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How One Man Hijacked America’s First Refugee Resettlement Plan

How One Man Hijacked America’s First Refugee Resettlement Plan

Orphan children in DP camp following WW II

After their liberation from Nazi captivity, my parents were reunited in Feldafing, a displaced persons camp in the U.S. Zone of occupied Germany. I was three when our family finally received visas to come to America in the fall of 1951.

We owe our American citizenship to the Displaced Persons Act, the first refugee resettlement plan to became part of U.S. immigration policy. But the intent of the 1948 law – to grant citizenship to the “victims of Nazi persecution” confined in DP camps – was undermined by a fascist sympathizer who sat on the three-member Displaced Persons Commission (DPC).

How did this travesty of justice happen?

To achieve “religious balance” on the DPC, President Harry Truman appointed a Protestant (Ugo J.A. Carusi, chairman), a Catholic (Edward M. O’Connor), and a Jew (Harry N. Rosenfield). In fact, the dominant force on the commission was O’Connor, who was complicit in assisting Nazis and their collaborators escape to South America and in helping war criminals obtain U.S. visas.

Among these collaborators was former death camp guard, Ivan Demjanjuk, who, like my family had been a Feldafing DP, and later resettled in Cleveland, Ohio.

The DP commissioners disagreed on the interpretation of Section 13 of the DP Act, which read: “No visas shall be issued…to any person who is or has been a member of or participated in any movement which is or has been hostile to the United States or the form of government of the United States.”

Jewish commissioner Harry Rosenfield argued that members of any pro-German or fascist organization should be barred from obtaining visas, but he was repeatedly outvoted by O’Connor and Carusi, who took the position that DPs who fought on the side of Nazi Germany to combat Communism should be given special consideration.

In a 1950 directive authored by O’Connor, the DPC determined that the Latvian Waffen SS was separate and apart from the German SS and therefore “not to be [considered] a movement hostile to the Government of the United States. Consequently a number of proven Latvian war criminals were granted visas.

O’Connor next moved to sanitize the Nazi puppet government of Croatia and its leading political party, the Ustashi, which murdered an estimated 770,000 Serbs, 48,000 Jews, and 40,000 Gypsies. O’Connor did so by proposing a resolution that barred only officers of field and general grade in the German, Hungarian, and Yugoslavian Waffen SS.

In  his book, America and the Survivors of the Holocaust: The Evolution of a United States Displaced Persons Policy, 1945-1950, Leonard Dinnerstein points out that Jews numbered between 20 and 25 percent of the DPs, yet of the 365,233 American visas issued to DPs between July 1, 1948 and June 30, 1952, 47 percent were granted to Roman Catholics, 35 percent to Protestants and Eastern Orthodox Christians, 16 percent  to Jews, and two percent to others.

About 400,00 refugees entered the U.S. before the DPC was dissolved in 1952. President Truman then appointed O’Connor to the National Security Council (NSC). In that capacity, O’Connor recruited DPs into the U.S. Army Labor Service as part of a top-secret plan to support American troops in the event of a U.S. attack on the Soviet Union. Ukrainian units would be dispatched to Kiev, Russians to Leningrad and Moscow, Lithuanians, Latvians, and Estonians to the Baltic area. O’Connor recruited Demjanjuk as a driver in the U.S. Army Labor Service.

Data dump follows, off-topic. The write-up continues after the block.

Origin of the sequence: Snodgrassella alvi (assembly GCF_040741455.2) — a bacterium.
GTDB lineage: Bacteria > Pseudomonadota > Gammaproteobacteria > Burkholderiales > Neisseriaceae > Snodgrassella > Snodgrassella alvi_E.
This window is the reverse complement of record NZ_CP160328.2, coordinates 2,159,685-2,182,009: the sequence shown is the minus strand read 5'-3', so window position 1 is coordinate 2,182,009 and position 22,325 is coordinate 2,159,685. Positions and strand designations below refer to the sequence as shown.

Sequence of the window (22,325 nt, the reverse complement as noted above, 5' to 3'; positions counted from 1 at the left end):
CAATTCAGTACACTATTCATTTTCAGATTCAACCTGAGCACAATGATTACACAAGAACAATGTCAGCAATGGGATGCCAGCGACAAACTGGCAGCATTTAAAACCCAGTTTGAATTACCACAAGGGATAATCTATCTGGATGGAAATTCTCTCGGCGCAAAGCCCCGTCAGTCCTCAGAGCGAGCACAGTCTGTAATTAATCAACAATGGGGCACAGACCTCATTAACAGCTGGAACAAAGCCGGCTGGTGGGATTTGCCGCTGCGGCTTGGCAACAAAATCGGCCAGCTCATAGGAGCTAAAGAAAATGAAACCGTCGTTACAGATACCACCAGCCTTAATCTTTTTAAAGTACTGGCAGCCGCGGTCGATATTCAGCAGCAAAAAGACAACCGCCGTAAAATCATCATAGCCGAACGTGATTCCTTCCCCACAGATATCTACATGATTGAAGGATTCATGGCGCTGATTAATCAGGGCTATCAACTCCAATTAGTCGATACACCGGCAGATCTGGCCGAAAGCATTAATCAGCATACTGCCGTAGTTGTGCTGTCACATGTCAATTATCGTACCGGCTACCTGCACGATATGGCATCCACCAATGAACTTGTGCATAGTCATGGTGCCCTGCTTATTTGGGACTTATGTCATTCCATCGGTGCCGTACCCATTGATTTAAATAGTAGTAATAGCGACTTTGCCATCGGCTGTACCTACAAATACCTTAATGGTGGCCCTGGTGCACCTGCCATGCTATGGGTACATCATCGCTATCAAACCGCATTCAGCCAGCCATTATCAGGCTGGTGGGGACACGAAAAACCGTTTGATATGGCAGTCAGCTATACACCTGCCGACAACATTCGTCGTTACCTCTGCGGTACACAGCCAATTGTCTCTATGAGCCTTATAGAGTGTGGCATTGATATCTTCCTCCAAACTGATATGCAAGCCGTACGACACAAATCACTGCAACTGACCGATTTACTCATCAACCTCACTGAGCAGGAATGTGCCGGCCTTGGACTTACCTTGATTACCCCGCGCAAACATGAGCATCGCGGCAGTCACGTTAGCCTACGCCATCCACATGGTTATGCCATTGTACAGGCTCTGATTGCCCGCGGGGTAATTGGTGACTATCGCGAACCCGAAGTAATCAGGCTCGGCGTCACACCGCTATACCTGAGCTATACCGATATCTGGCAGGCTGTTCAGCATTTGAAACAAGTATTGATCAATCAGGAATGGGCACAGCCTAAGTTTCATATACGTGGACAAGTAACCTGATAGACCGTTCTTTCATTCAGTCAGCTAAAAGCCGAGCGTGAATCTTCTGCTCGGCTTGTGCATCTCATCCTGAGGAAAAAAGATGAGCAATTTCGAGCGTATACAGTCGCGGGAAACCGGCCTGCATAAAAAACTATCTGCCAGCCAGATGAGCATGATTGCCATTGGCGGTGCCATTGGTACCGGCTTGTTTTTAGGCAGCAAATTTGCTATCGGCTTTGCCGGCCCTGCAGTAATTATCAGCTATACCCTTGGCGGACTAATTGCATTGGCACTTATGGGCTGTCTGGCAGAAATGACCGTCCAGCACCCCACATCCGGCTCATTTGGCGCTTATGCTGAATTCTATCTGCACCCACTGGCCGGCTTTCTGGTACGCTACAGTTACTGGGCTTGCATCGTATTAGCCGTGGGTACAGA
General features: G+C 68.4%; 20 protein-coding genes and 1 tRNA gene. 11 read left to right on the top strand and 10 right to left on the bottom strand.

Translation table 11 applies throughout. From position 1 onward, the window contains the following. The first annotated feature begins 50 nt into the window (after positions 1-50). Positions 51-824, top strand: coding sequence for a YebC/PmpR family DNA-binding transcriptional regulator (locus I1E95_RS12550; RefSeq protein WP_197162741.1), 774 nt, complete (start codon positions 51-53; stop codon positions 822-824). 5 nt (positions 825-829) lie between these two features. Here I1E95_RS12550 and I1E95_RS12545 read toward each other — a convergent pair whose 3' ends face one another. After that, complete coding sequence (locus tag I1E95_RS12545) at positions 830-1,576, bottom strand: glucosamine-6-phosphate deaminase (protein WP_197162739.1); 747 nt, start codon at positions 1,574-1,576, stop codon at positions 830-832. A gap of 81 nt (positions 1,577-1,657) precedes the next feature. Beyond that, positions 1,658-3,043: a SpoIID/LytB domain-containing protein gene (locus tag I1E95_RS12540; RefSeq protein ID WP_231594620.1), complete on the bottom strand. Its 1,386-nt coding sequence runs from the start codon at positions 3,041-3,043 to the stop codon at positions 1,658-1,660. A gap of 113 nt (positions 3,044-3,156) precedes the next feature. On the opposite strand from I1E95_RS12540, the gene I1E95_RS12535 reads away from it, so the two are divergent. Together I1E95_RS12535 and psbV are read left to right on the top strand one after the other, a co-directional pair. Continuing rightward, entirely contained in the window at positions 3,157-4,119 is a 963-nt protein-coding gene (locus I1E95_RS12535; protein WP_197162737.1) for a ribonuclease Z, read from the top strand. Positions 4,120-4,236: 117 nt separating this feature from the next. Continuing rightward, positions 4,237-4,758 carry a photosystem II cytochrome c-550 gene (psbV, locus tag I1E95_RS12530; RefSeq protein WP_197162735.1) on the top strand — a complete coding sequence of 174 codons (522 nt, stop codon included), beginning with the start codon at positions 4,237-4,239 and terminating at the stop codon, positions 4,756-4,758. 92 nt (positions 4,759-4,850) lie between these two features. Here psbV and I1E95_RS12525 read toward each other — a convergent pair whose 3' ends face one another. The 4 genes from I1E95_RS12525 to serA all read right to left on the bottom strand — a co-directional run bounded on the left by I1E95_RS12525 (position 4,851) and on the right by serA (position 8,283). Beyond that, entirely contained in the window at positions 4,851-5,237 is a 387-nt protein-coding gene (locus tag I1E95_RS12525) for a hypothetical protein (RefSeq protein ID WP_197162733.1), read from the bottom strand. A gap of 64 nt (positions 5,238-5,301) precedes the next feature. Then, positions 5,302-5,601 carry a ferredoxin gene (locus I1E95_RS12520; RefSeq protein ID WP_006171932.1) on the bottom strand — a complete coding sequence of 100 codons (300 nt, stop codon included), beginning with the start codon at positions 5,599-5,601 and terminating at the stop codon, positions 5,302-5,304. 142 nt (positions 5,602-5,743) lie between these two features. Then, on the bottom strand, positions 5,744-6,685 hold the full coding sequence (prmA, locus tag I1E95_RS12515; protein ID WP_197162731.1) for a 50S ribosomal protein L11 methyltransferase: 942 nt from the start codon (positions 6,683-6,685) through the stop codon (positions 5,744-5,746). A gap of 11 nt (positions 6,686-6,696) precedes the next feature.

O’Connor’s dominance in the field of immigration and intelligence received a boost in 1962, when he became staff director of the Joint U.S. Congressional Committee on Immigration and National Policy. In effect, he would be the architect of U.S. immigration laws and policies through the 1970s.

In the 1980s, O’Connor rallied people in defense of Ivan Demjanjuk, accused of war crimes by the Justice Department’s Office of Special Investigations. At rallies in Cleveland, Buffalo, and Detroit, O’Connor, hammered away at his longtime themes of anti-Communism, Americanism, and God.

Allan A. Ryan, director of the Office of Special Investigations, observed: “The overwhelming majority of Nazi criminals who immigrated and often became U.S. citizens came through the front door, with all their papers in order.”

It took just one determined government official to pull off one of the great injustices in American immigration history, second only to barring Jews from entering the U.S. during the Holocaust.

Although I am grateful that my family was among the fortunate 63,000 Jewish refugees admitted to these shores under the Displaced Persons Act, I see warning signs that our nation’s immigration policy once again is being hijacked by an extreme right-wing political operative at the expense of endangered war refugees seeking a safe harbor in America.

This article, adapted from Reform Judaism magazine (Summer 1993), is dedicated to master investigative journalist, Charles Allen, Jr., of blessed memory.

Aron Hirt-Manheimer is the Union for Reform Judaism’s editor-at-large. He is former editor of Reform Judaism magazine (1976-2014) and founding editor of Davka magazine (1970-1976), a West Coast Jewish quarterly. He holds an M.A. and honorary doctorate in Jewish education from Hebrew Union College-Jewish Institute of Religion. His books include Jagendorf’s Foundry: A Memoir of the Romanian Holocaust (HarperCollins, 1991) and Jews: The Essence and Character of a People (HarperCollins, 1998) with Arthur Hertzberg.

Photo credit: Rose Eichenbaum

Aron Hirt-Manheimer
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